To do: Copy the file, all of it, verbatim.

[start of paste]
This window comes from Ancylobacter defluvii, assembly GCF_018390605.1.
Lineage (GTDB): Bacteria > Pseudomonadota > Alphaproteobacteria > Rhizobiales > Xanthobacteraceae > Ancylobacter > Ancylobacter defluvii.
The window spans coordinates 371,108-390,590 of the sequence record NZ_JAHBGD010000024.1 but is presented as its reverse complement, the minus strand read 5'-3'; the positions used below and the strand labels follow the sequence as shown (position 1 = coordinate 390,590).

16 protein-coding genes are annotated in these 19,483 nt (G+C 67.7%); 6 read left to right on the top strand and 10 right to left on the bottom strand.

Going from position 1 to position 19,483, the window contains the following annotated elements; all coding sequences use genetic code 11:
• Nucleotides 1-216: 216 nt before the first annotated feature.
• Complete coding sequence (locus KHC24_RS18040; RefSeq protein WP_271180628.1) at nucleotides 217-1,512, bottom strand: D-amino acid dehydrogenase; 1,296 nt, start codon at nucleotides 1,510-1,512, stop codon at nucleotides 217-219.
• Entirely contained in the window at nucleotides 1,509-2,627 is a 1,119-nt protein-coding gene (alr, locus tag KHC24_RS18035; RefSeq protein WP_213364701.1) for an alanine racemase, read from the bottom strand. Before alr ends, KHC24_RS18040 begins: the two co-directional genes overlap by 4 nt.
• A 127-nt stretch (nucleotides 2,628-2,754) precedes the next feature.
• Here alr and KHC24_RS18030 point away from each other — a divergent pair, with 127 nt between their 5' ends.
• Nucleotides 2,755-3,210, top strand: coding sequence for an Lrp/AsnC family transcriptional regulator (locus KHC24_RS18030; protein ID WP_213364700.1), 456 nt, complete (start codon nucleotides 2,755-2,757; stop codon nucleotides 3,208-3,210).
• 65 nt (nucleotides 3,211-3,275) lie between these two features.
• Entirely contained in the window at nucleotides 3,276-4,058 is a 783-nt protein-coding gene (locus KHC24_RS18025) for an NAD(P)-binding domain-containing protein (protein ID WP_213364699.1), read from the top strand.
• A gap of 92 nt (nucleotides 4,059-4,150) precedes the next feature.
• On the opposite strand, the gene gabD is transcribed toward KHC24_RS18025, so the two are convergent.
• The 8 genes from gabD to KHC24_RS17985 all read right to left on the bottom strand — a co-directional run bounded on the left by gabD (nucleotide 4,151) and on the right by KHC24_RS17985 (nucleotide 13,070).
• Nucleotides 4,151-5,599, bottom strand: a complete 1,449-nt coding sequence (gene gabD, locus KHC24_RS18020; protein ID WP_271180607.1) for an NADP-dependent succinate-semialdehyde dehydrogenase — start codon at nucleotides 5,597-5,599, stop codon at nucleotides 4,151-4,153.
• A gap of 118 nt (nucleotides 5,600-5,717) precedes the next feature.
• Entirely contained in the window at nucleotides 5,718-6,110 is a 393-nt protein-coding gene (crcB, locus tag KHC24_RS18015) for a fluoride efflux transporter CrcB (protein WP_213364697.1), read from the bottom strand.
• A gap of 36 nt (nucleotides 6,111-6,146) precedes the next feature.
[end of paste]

This window comes from Ancylobacter defluvii, assembly GCF_018390605.1.
Lineage (GTDB): Bacteria > Pseudomonadota > Alphaproteobacteria > Rhizobiales > Xanthobacteraceae > Ancylobacter > Ancylobacter defluvii.
The window spans coordinates 371,108-390,590 of the sequence record NZ_JAHBGD010000024.1 but is presented as its reverse complement, the minus strand read 5'-3'; the positions used below and the strand labels follow the sequence as shown (position 1 = coordinate 390,590).

16 protein-coding genes are annotated in these 19,483 nt (G+C 67.7%); 6 read left to right on the top strand and 10 right to left on the bottom strand.

Going from position 1 to position 19,483, the window contains the following annotated elements; all coding sequences use genetic code 11:
• Nucleotides 1-216: 216 nt before the first annotated feature.
• Complete coding sequence (locus KHC24_RS18040; RefSeq protein WP_271180628.1) at nucleotides 217-1,512, bottom strand: D-amino acid dehydrogenase; 1,296 nt, start codon at nucleotides 1,510-1,512, stop codon at nucleotides 217-219.
• Entirely contained in the window at nucleotides 1,509-2,627 is a 1,119-nt protein-coding gene (alr, locus tag KHC24_RS18035; RefSeq protein WP_213364701.1) for an alanine racemase, read from the bottom strand. Before alr ends, KHC24_RS18040 begins: the two co-directional genes overlap by 4 nt.
• A 127-nt stretch (nucleotides 2,628-2,754) precedes the next feature.
• Here alr and KHC24_RS18030 point away from each other — a divergent pair, with 127 nt between their 5' ends.
• Nucleotides 2,755-3,210, top strand: coding sequence for an Lrp/AsnC family transcriptional regulator (locus KHC24_RS18030; protein ID WP_213364700.1), 456 nt, complete (start codon nucleotides 2,755-2,757; stop codon nucleotides 3,208-3,210).
• 65 nt (nucleotides 3,211-3,275) lie between these two features.
• Entirely contained in the window at nucleotides 3,276-4,058 is a 783-nt protein-coding gene (locus KHC24_RS18025) for an NAD(P)-binding domain-containing protein (protein ID WP_213364699.1), read from the top strand.
• A gap of 92 nt (nucleotides 4,059-4,150) precedes the next feature.
• On the opposite strand, the gene gabD is transcribed toward KHC24_RS18025, so the two are convergent.
• The 8 genes from gabD to KHC24_RS17985 all read right to left on the bottom strand — a co-directional run bounded on the left by gabD (nucleotide 4,151) and on the right by KHC24_RS17985 (nucleotide 13,070).
• Nucleotides 4,151-5,599, bottom strand: a complete 1,449-nt coding sequence (gene gabD, locus KHC24_RS18020; protein ID WP_271180607.1) for an NADP-dependent succinate-semialdehyde dehydrogenase — start codon at nucleotides 5,597-5,599, stop codon at nucleotides 4,151-4,153.
• A gap of 118 nt (nucleotides 5,600-5,717) precedes the next feature.
• Entirely contained in the window at nucleotides 5,718-6,110 is a 393-nt protein-coding gene (crcB, locus tag KHC24_RS18015) for a fluoride efflux transporter CrcB (protein WP_213364697.1), read from the bottom strand.
• A gap of 36 nt (nucleotides 6,111-6,146) precedes the next feature.